THEY HAVE TAKEN AWAY MY LORD, AND I KNOW NOT WHERE THEY HAVE LAID HIM.
by Helen Hull Hitchcock
The words of the grieving Mary Magdalene recorded in the Gospel of John, "They have taken away my Lord, and I know not where they have laid Him" (Jn. 10:13), seem to capture the response of many distressed Catholics when they hear that the tabernacle in which the Body of Christ is reserved in churches is slated for removal from the most central place in their church.
In response to many inquiries, AB published Monsignor Peter Elliott's Appendix concerning tabernacle placement from Ceremonies of the Modern Roman Rite ("Where Should We Put the Tabernacle?", AB Vol. III, No. 9, 1998). But new church construction and renovation of older ones continue, and so does the concern.
The discussions surrounding the building and renovating of churches, have made it clear that what is at issue is not a matter simply of style, still less a debate over architectural taste. It is a matter affecting central teachings of the Church concerning the function of a church and the meaning of the Sacraments celebrated in it. Most liturgical consultants advocate radical changes in the basic orientation of the liturgical elements in churches, an "updating" which, they believe, was mandated by a revolutionary change in the Second Vatican Council's doctrine of Eucharist. The traditional central placement of the tabernacle, the visual and symbolic center of Catholic churches for at least a thousand years, is, in the opinion of most influential liturgists and liturgical theologians, a mistake that urgently needs fixing.
In many parish discussions of plans for renovations, liturgists have selectively cited documents in an attempt to prove that the traditional placement of the tabernacle in a central position in the sanctuary of the church, where it is clearly visible to all, has been forbidden since the Second Vatican Council. This claim is untrue, but nevertheless, confusing to many Catholics.
Excerpts from Church documents concerning tabernacles, including those most often presented to parishioners whose church is being renovated, appear at the end of this article. They concern the number and placement of tabernacles within churches, etc. The excerpts begin with the Catechism of the Catholic Church and the Code of Canon Law, followed by liturgical documents. They are arranged here chronologically, beginning with the most recent. Last is the relevant section from the 1978 US Bishops' Committee on the Liturgy statement, Environment and Art in Catholic Worship.
0ne major source of confusion about tabernacle placement is found in §78 of Environment and Art in Catholic Worship [EACW] a key sentence of which reads: "A room or chapel specifically designed and separate from the major space is important so that no confusion can take place between the celebration of the eucharist and reservation" (emphasis added). This instruction is an innovation unique to this statement, not to be found in any official documents. None of the authoritative documentswhether issued before 1978 or aftersuggest that it is "important" for ordinary parish churches to have Eucharistic reservation in tabernacles "separate from the major space" within a church.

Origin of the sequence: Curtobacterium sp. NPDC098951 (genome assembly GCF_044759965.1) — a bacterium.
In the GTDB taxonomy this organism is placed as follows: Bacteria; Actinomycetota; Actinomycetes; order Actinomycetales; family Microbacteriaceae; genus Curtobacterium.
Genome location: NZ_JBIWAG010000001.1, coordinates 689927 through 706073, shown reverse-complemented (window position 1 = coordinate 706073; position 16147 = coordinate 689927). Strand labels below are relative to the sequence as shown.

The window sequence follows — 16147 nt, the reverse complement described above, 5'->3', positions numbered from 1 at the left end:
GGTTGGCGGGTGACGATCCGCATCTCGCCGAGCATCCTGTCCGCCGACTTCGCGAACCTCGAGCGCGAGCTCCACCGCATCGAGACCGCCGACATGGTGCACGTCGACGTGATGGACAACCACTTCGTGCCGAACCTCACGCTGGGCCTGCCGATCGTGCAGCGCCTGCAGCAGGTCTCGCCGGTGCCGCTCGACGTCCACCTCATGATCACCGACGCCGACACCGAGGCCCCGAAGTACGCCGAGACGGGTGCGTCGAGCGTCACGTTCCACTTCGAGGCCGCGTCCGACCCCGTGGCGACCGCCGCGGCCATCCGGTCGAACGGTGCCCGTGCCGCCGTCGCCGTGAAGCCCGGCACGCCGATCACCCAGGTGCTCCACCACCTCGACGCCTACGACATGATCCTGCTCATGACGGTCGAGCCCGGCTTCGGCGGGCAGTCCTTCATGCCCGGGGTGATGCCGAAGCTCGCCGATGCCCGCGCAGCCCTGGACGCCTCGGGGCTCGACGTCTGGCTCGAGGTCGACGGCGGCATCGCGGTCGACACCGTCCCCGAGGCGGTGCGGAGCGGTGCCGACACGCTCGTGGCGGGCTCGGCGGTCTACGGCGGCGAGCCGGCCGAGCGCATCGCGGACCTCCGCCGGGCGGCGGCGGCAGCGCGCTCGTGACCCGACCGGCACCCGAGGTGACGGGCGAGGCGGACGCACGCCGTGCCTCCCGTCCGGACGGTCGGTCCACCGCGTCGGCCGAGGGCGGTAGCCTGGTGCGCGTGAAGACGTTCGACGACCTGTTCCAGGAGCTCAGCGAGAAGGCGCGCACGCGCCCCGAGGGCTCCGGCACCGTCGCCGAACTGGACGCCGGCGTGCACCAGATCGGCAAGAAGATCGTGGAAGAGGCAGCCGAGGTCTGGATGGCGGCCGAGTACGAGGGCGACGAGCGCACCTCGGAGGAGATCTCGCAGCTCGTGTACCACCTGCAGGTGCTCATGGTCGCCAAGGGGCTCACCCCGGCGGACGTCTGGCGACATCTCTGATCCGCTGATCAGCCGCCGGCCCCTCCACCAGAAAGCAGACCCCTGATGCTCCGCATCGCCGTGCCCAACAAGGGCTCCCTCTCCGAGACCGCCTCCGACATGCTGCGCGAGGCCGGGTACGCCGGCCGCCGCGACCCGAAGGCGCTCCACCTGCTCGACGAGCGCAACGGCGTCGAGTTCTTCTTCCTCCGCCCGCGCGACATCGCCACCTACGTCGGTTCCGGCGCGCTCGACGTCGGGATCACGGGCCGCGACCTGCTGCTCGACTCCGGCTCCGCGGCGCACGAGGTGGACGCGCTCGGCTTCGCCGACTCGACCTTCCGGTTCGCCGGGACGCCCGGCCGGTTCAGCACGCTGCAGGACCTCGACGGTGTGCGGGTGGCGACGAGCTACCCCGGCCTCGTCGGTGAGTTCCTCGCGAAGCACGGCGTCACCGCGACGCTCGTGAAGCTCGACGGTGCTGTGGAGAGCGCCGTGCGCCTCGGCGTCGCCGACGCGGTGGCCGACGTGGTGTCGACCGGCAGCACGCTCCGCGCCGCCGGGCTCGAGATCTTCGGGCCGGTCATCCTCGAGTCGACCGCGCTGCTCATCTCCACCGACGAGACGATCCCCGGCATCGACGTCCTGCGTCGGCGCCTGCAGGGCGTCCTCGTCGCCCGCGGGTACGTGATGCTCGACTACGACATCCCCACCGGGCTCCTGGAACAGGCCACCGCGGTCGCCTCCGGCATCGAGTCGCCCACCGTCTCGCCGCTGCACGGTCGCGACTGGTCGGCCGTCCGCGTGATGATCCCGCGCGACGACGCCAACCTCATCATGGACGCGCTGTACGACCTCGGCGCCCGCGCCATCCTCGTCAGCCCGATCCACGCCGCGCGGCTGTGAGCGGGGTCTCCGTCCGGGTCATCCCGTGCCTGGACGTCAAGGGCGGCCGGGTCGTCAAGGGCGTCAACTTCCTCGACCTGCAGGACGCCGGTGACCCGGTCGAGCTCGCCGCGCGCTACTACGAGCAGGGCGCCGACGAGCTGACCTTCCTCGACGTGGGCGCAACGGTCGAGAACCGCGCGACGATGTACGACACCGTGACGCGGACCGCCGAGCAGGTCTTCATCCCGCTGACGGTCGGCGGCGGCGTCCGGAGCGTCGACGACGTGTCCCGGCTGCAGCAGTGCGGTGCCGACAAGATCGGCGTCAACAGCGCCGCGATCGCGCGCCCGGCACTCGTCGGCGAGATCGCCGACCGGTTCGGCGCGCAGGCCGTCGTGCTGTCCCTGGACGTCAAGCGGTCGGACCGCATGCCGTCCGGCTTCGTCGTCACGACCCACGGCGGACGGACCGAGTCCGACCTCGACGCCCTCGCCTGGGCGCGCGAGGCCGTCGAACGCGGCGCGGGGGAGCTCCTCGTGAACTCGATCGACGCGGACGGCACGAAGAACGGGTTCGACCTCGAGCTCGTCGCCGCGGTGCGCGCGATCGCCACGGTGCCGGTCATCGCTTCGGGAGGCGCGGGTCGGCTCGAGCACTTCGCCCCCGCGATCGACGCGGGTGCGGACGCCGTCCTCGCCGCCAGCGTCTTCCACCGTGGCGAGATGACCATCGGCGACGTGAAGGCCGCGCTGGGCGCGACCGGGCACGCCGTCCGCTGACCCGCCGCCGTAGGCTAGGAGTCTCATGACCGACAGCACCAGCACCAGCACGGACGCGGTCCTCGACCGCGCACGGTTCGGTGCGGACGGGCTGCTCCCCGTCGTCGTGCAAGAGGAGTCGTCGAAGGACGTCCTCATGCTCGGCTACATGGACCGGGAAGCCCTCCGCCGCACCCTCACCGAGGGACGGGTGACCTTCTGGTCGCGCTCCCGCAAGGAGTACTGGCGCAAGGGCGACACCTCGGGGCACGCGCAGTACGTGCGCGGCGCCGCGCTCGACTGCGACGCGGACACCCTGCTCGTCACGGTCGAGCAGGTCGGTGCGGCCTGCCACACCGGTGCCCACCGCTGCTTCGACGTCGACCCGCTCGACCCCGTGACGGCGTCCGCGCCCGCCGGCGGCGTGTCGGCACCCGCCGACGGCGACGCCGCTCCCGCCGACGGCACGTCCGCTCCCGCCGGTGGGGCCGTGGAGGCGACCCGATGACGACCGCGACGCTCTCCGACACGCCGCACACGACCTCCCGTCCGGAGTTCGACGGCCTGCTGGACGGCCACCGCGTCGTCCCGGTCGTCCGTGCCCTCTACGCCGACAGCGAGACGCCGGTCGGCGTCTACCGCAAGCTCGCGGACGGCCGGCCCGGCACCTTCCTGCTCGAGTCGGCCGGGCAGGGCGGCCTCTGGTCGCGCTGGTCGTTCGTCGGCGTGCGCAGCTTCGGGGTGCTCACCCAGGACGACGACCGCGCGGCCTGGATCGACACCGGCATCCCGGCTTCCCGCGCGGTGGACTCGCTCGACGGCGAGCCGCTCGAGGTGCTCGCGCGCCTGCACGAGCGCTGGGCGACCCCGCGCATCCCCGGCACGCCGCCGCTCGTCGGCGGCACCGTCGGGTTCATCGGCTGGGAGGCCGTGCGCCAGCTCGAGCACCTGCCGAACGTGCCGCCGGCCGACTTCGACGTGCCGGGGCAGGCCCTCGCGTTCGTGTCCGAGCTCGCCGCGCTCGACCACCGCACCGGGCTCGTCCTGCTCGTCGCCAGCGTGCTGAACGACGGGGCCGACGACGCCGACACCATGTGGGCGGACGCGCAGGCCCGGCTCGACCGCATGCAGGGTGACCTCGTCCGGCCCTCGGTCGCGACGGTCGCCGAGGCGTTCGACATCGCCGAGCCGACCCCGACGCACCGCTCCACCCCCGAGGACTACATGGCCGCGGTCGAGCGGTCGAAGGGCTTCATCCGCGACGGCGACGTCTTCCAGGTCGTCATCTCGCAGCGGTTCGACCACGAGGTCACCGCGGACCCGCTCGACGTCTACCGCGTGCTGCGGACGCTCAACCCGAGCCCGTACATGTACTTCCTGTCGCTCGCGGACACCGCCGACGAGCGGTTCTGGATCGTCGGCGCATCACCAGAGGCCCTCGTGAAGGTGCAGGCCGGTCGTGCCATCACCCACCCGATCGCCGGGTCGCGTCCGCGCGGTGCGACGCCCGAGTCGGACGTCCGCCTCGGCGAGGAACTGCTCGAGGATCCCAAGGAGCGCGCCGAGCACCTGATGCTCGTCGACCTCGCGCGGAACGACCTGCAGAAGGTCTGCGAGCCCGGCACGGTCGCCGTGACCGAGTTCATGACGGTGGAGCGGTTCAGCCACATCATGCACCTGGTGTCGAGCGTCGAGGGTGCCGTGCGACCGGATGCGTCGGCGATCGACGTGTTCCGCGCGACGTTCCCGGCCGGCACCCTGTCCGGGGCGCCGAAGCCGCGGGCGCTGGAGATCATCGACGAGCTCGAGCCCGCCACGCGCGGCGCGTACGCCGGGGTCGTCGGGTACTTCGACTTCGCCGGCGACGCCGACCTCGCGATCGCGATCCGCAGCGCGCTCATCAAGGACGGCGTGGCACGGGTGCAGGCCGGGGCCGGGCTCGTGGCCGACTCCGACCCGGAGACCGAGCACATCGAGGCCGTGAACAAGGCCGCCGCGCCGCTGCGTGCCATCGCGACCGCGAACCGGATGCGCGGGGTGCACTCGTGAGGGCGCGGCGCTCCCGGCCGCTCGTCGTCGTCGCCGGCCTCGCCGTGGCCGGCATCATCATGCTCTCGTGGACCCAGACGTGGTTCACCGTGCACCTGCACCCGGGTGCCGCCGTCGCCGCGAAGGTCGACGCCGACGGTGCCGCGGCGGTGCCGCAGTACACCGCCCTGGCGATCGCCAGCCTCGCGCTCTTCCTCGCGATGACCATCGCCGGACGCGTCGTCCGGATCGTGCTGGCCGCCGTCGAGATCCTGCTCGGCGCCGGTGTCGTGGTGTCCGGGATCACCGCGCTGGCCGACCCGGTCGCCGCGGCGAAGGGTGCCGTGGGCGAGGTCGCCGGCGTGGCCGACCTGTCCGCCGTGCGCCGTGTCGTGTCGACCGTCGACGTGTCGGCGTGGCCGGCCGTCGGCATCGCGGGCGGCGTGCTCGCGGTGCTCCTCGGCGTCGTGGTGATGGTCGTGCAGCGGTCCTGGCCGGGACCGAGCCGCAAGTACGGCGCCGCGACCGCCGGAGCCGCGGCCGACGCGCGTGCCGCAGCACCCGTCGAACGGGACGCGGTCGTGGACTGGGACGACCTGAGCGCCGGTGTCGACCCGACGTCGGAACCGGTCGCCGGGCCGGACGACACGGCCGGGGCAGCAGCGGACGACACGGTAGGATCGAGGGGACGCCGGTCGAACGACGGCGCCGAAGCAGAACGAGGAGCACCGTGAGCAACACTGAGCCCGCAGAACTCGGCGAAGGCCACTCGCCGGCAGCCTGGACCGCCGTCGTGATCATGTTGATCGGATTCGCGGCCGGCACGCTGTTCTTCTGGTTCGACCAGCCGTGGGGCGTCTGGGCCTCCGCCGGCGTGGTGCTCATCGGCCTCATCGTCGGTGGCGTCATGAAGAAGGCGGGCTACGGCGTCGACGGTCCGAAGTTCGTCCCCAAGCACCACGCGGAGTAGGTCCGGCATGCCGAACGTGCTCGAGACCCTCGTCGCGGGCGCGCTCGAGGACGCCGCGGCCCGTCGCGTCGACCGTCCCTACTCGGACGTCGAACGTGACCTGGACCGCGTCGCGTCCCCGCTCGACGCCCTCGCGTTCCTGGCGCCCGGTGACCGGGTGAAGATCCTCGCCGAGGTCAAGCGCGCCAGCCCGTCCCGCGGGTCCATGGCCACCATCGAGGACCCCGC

Separate Chapels for Cathedrals
Father Gilbert Ostdiek, OFM, in his presentation to parish building committees called "Tabernacle Placement & Design: A Commentary", says that the 1984 Caeremoniale Episcoporum (CE-Ceremonial for Bishops) "recommends a reservation chapel separate from the main body of the church" (Ostdiek, 5. 1).
Father Ostdiek cites §49 of the Caeremoniale to support his view; but he neglects to mention that the document specifically concerns cathedrals, not ordinary churches. Even within cathedrals, the quoted paragraph "recommends" but does not mandate this placement of the reserved Sacrament.
The footnote to this paragraph from CE (n. 49) refers to the 1967 Instruction of Pope Paul VI, De Sacra Communione... (Holy Communion and Worship outside of Mass) n. 9. The relevant sentence is,
This [personal worship] will be achieved more easily if the chapel is separate from the body of the church, especially in churches where marriages and funerals are celebrated frequently and in churches where there are many visitors because of pilgrimages or the artistic and historical treasures.
This passage makes it clear that a separate chapel is recommended especially for large, busy churches, such as cathedrals and those which may be tourist attractions. (St. Peters in Rome has a separate chapel of reservationin which perpetual adoration of the Blessed Sacrament takes place, and where one always finds visitors kneeling in prayer.)
The reasoning here is obvious: in such churches adoration of the Blessed Sacrament could be disrupted by people continually walking about. There is no indication whatever, here or in any other authoritative Church document, that every church, including ordinary parish churches, must or even should have a separate chapel for reservation of the Eucharist.
EACW's justification for construction of separate chapels in all churches is the assertion that "Active and static aspects of the same reality cannot claim the same human attention at the same time".
The authors (and advocates) of EACW imply that most Catholics are incapable of giving their attention to the central action of the Mass if a tabernacle containing the reserved Eucharist is visible. This is simply nonsense. Not a single instance of such confusion is offered as evidence for this supposition.
A proper understanding of Eucharist integrates both transcendent ("vertical") and immanent ("horizontal") dimensions . Yet often those who most strenuously advocate separate Eucharistic chapels for all churches seem to have difficulty integrating the "horizontal" or "communal meal" aspect of the Eucharist with its "vertical" or transcendent aspect, the Sacrifice of Christ to which every believer is called to unite himself.
Indeed, many liturgists today claim that the Second Vatican Council radicallyaltered the Church's teaching about the essential meaning of the Eucharistic Sacrifice, and seem to regard the concept of Eucharistic Adoration as an unwholesome "pre-conciliar" distraction from the "real" meaning, which, for them, is "building community". Thus the opposition to adoration of the Blessed Sacrament and the determined effort to relegate "Jesus to a closet", recently lamented by Cardinal George of Chicago.
Transubstantiation a "Radical Impoverishment"?